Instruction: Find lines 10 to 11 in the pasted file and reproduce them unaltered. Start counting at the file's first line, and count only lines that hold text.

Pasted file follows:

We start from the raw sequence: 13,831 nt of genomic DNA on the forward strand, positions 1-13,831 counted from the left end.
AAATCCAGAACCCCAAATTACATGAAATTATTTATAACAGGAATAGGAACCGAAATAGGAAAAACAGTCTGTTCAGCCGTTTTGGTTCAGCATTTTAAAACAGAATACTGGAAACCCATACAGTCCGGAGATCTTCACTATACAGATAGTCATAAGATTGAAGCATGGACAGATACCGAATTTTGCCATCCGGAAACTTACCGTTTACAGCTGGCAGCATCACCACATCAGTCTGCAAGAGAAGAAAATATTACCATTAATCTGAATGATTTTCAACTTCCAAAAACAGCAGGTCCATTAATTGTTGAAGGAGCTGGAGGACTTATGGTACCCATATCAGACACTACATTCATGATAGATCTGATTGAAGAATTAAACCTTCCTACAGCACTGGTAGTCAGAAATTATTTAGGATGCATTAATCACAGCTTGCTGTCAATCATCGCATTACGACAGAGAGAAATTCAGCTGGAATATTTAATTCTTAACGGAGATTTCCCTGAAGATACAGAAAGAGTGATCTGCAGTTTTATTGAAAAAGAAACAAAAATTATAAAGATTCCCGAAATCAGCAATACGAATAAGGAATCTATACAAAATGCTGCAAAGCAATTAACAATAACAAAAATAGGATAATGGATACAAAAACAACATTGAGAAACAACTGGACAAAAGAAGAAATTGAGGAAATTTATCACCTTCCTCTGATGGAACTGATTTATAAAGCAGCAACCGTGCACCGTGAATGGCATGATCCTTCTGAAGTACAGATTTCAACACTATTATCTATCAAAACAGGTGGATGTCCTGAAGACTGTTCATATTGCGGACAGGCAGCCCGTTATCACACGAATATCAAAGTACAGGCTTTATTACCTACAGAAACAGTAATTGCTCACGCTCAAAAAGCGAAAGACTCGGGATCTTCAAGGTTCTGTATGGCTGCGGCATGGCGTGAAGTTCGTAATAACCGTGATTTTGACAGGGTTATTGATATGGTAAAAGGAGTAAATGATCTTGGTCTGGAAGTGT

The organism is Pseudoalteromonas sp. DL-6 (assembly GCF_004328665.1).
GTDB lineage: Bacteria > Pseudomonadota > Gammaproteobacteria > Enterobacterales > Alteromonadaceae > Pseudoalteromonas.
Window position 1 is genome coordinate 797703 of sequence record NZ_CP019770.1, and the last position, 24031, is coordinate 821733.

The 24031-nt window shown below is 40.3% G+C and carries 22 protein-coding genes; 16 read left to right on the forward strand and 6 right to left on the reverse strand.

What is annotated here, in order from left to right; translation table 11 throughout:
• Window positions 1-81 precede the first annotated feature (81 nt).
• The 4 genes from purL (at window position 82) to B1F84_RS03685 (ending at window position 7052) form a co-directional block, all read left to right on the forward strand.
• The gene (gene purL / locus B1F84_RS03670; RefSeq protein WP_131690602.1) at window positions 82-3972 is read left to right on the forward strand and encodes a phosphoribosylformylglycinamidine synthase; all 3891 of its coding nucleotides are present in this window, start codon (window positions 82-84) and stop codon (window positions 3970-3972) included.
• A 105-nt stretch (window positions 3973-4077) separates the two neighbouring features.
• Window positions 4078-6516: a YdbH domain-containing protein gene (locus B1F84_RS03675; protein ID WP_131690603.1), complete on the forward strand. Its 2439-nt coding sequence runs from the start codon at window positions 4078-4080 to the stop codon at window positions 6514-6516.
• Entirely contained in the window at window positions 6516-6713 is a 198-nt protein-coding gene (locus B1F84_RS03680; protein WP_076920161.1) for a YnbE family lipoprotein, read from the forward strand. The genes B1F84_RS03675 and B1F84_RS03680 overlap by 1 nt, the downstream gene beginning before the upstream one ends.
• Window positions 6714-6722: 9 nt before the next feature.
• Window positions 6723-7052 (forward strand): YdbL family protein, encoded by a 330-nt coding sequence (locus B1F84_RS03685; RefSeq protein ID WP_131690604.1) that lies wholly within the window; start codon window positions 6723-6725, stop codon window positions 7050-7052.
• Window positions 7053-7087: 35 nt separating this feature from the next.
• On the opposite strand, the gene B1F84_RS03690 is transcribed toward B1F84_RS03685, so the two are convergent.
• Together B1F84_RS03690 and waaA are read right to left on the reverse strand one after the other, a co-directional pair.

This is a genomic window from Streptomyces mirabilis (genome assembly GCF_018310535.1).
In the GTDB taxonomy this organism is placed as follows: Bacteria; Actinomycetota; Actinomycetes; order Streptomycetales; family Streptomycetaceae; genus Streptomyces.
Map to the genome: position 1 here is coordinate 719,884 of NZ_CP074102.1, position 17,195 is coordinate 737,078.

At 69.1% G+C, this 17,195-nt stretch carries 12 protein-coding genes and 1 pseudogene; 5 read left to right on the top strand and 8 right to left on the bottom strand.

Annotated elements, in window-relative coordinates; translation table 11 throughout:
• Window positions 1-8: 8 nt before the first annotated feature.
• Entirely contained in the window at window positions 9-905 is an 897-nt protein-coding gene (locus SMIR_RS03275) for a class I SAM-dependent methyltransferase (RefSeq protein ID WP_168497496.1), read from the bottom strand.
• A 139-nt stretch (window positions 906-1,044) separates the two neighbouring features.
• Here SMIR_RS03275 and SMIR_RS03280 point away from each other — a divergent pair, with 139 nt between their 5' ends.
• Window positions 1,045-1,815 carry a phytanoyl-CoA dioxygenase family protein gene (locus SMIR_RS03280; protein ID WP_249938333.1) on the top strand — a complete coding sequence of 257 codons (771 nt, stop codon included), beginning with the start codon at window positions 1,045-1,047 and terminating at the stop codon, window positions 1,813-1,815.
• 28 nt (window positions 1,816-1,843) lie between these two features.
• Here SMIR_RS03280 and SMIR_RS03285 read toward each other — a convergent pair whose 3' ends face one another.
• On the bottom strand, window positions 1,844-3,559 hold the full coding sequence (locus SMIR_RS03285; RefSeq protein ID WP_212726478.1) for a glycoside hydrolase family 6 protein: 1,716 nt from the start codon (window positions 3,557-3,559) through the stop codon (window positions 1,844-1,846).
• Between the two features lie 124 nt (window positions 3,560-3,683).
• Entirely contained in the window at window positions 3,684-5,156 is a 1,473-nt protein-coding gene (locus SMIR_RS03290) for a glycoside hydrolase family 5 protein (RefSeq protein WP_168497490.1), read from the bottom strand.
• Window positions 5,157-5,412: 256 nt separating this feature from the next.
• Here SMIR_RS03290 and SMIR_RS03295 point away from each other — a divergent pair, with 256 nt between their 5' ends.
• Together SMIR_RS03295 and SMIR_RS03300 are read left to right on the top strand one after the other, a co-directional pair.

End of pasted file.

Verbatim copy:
• The gene (gene purL / locus B1F84_RS03670; RefSeq protein WP_131690602.1) at window positions 82-3972 is read left to right on the forward strand and encodes a phosphoribosylformylglycinamidine synthase; all 3891 of its coding nucleotides are present in this window, start codon (window positions 82-84) and stop codon (window positions 3970-3972) included.
• A 105-nt stretch (window positions 3973-4077) separates the two neighbouring features.